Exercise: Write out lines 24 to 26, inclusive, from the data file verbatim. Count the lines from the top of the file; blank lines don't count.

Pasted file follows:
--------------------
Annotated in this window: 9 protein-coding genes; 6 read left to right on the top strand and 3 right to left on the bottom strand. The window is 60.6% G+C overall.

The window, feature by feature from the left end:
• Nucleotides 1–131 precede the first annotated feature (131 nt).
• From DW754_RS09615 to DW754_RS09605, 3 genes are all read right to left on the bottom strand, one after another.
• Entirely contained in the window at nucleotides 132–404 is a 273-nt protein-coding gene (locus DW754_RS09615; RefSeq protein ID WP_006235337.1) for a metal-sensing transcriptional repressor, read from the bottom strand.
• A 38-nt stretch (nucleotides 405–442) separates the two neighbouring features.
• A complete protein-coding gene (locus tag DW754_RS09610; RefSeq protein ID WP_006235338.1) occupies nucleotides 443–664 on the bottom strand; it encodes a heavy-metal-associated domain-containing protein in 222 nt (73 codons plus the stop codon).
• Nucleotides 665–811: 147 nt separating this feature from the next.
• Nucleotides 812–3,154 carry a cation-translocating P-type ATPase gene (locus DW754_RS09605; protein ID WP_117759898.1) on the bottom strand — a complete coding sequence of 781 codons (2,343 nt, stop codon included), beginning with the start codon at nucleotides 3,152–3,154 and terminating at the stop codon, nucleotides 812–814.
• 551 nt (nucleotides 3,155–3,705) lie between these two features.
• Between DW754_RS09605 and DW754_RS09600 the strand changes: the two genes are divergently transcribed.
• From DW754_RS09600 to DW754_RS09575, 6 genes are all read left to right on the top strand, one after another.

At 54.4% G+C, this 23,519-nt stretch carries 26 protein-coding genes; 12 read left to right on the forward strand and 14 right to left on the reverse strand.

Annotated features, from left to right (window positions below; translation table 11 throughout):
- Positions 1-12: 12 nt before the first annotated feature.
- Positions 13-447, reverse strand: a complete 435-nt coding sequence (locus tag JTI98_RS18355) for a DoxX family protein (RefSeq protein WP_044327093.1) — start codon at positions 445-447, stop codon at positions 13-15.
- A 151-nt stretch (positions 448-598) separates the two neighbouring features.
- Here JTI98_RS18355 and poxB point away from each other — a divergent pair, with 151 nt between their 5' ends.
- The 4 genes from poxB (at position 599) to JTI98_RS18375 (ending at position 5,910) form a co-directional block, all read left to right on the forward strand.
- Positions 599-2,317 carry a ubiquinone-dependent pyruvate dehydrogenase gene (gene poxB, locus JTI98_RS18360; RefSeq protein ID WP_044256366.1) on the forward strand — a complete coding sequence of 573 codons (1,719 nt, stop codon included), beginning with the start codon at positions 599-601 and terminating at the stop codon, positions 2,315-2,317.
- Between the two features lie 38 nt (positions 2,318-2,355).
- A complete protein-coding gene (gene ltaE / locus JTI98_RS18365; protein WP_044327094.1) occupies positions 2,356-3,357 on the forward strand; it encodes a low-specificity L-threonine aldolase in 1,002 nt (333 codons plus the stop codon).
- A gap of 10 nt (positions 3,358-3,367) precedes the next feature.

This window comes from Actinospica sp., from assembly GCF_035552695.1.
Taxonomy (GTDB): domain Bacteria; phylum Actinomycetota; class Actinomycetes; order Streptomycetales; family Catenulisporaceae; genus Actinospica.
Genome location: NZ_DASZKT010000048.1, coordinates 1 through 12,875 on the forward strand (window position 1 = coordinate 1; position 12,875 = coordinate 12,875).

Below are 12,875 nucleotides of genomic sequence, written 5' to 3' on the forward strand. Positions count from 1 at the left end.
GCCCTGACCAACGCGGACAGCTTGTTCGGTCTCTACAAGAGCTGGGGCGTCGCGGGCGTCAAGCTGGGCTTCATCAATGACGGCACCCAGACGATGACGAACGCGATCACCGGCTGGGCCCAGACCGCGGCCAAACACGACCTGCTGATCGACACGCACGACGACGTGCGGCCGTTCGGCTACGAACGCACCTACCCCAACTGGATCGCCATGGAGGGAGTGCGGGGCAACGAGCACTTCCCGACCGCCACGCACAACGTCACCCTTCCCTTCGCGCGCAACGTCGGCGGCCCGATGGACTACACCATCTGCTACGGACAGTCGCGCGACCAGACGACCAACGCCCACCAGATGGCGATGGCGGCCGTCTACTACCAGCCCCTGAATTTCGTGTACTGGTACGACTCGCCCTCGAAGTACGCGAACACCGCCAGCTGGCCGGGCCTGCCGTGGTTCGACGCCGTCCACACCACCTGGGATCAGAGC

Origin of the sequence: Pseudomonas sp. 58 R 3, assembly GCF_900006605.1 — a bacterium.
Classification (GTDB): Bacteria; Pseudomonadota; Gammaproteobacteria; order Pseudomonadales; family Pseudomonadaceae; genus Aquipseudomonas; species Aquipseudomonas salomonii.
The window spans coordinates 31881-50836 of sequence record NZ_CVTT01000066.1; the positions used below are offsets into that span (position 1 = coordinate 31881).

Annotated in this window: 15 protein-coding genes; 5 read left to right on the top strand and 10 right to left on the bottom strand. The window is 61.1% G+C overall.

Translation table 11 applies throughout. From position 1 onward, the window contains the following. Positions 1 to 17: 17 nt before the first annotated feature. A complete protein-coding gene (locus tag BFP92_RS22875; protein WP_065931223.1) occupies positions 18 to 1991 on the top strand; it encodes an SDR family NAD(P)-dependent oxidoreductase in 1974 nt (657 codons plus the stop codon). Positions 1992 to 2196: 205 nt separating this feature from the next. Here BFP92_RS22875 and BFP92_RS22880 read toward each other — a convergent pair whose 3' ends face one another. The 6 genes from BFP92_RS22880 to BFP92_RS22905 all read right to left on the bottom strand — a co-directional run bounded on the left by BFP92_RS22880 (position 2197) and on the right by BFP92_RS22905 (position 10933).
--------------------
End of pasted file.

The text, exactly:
This window comes from Actinospica sp., from assembly GCF_035552695.1.
Taxonomy (GTDB): domain Bacteria; phylum Actinomycetota; class Actinomycetes; order Streptomycetales; family Catenulisporaceae; genus Actinospica.
Genome location: NZ_DASZKT010000048.1, coordinates 1 through 12,875 on the forward strand (window position 1 = coordinate 1; position 12,875 = coordinate 12,875).